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According to Harvard Business Review, people often make great decisions not while actively trying. These “aha!” moments can lead to brilliant, unexpected ideas or solutions.

In 1993, a man in Seattle had such an “aha!” moment reading a study about diarrhea. Nearly 25 years later, that moment, unquestionably, helped change the course of global health.

That study, the first Global Burden of Disease (GBD), published in the World Development Report by the World Bank, noted that more than 2 million children were dying each year from diarrhea. The man was Bill Gates.

“It was at the time when I was thinking, ‘How should Melinda and I take the success that came from Microsoft and give that back to the world to have the highest impact?’" said Mr. Gates, speaking September 27th at a two-day symposium commemorating the GBD. “And that report showed me the unbelievable inequity in health. It showed me that children in poor countries have 100 times the chance of dying during their first five years as children in the United States.” 

Like exploring other complex problems, Mr. Gates and his wife “dug into that.” They discovered that adequate resources were not being directed to thoroughly address this disturbing predicament – resources to create new and easy-to-replicate and transmit treatments, or to educate people on ways to help prevent diarrhea.

“What was even more amazing was that about half of those deaths were due to rotavirus, a particular pathogen,” said Mr. Gates. “And in fact there was a vaccine for that, but it was only being given to the rich children who had almost no risk of dying from rotavirus, and it wasn't being given to the poor children who had a significant risk of dying -- in fact, over a million were dying from rotavirus.”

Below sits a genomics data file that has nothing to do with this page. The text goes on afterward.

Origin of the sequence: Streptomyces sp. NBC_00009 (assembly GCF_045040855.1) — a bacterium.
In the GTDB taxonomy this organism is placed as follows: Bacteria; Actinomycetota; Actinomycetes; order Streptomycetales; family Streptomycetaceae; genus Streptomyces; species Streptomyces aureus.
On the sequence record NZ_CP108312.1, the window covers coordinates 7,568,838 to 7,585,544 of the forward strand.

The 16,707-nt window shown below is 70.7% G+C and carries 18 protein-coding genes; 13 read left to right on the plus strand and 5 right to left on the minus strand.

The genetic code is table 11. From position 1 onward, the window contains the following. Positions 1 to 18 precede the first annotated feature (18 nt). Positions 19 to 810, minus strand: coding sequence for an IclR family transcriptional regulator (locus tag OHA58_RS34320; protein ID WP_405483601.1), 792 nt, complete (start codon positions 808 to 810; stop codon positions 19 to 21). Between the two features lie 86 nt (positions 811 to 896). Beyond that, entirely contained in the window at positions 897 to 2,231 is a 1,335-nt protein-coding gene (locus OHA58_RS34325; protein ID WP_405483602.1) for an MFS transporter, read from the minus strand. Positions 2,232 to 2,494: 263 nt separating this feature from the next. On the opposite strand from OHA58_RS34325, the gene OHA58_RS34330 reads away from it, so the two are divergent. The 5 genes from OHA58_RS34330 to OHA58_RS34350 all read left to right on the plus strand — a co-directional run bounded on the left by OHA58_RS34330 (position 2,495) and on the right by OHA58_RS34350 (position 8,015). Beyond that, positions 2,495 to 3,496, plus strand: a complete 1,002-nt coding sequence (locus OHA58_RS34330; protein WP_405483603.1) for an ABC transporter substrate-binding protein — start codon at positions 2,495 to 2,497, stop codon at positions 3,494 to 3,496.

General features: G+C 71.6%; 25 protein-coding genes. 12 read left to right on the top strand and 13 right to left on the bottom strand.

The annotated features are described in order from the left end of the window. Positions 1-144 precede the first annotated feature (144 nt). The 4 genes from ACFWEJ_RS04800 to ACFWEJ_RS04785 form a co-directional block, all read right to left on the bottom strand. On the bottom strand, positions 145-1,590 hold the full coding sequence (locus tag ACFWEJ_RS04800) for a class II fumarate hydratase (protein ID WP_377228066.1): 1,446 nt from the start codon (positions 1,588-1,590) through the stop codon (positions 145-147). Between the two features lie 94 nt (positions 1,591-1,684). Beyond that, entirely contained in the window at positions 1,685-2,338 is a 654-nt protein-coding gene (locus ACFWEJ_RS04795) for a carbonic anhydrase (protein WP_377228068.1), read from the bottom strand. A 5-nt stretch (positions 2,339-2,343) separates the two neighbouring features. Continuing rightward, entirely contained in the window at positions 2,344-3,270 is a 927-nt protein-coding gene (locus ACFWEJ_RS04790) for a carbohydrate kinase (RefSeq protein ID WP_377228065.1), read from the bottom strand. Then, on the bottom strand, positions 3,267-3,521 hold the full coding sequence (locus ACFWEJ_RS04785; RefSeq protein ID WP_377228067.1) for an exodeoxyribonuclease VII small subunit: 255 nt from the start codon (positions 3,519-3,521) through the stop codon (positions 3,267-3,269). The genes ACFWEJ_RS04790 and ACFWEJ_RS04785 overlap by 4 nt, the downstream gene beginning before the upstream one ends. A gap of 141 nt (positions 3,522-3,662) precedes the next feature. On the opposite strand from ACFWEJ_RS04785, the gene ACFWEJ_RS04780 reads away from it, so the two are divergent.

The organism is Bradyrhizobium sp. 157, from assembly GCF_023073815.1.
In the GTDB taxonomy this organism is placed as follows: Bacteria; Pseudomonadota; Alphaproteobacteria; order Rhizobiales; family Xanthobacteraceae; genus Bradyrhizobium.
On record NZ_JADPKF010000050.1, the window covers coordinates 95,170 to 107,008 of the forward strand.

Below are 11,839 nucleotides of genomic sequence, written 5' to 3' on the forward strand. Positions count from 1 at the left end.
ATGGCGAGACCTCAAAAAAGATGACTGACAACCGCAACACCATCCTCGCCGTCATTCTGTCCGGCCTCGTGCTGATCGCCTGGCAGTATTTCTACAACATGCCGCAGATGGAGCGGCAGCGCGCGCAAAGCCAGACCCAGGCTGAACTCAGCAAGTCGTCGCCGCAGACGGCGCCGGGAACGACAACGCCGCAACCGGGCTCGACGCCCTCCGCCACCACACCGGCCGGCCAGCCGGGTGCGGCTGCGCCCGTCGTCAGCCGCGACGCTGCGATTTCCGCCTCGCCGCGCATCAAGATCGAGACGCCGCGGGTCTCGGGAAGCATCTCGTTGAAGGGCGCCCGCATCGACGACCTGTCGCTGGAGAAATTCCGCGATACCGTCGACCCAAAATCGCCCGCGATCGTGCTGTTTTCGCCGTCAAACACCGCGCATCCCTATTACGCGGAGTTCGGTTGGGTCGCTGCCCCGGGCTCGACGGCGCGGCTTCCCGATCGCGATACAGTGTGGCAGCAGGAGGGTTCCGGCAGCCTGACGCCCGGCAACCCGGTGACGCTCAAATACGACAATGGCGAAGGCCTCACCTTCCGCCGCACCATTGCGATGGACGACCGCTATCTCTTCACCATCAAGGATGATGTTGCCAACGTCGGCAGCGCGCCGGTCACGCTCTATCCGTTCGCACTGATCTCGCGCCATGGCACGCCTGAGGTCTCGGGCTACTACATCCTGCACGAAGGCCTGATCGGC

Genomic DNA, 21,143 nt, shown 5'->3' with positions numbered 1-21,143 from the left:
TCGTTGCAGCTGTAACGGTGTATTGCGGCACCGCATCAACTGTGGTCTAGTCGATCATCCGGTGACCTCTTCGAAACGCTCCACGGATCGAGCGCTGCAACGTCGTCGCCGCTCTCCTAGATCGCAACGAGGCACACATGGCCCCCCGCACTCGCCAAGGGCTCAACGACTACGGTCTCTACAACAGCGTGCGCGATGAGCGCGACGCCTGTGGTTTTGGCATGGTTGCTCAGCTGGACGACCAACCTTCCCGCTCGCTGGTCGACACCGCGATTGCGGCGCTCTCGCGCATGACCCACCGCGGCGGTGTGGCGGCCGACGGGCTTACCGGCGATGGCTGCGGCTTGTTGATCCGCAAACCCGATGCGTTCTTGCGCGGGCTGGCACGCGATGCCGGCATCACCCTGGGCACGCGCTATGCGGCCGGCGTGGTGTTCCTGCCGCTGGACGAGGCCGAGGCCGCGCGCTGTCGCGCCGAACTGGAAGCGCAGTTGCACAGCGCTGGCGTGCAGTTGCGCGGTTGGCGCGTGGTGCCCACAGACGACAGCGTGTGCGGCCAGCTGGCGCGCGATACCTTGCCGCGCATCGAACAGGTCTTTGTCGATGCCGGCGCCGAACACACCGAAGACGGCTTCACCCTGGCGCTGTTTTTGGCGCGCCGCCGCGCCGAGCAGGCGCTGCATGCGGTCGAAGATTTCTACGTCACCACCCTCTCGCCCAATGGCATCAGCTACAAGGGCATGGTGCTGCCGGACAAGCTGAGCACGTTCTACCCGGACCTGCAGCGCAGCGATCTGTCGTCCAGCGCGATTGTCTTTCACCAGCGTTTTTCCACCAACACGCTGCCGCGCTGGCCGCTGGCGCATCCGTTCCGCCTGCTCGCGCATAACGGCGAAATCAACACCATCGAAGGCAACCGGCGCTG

He commented that the first GBD report, created by Dr. Christopher Murray and Dr. Alan Lopez, was the catalyst for what is today the global health work of the Bill & Melinda Gates Foundation that, with more than $40 billion in assets, is the world’s largest foundation. 

More than two decades later, the number of children under age 5 dying annual from diarrhea has dropped more than 75% - still much too high, but a reduction no one likely in 1993 could have foreseen.

In his keynote address, Mr. Gates showed a chart outlining the significant reduction in rotavirus deaths.

“We're actually saving lives for less than $1,000, you're saving a child's life,” Mr. Gates said. “So this is one of the great miracles of global health is what's gone on with diarrhea. And having this kind of information, there's a great collaboration between the Foundation and GBD to make this even better. This is a very powerful tool, and by getting people to use one location, you know, everybody – the country people, the U.N. people, the donors – we're all looking and seeing the same trends.”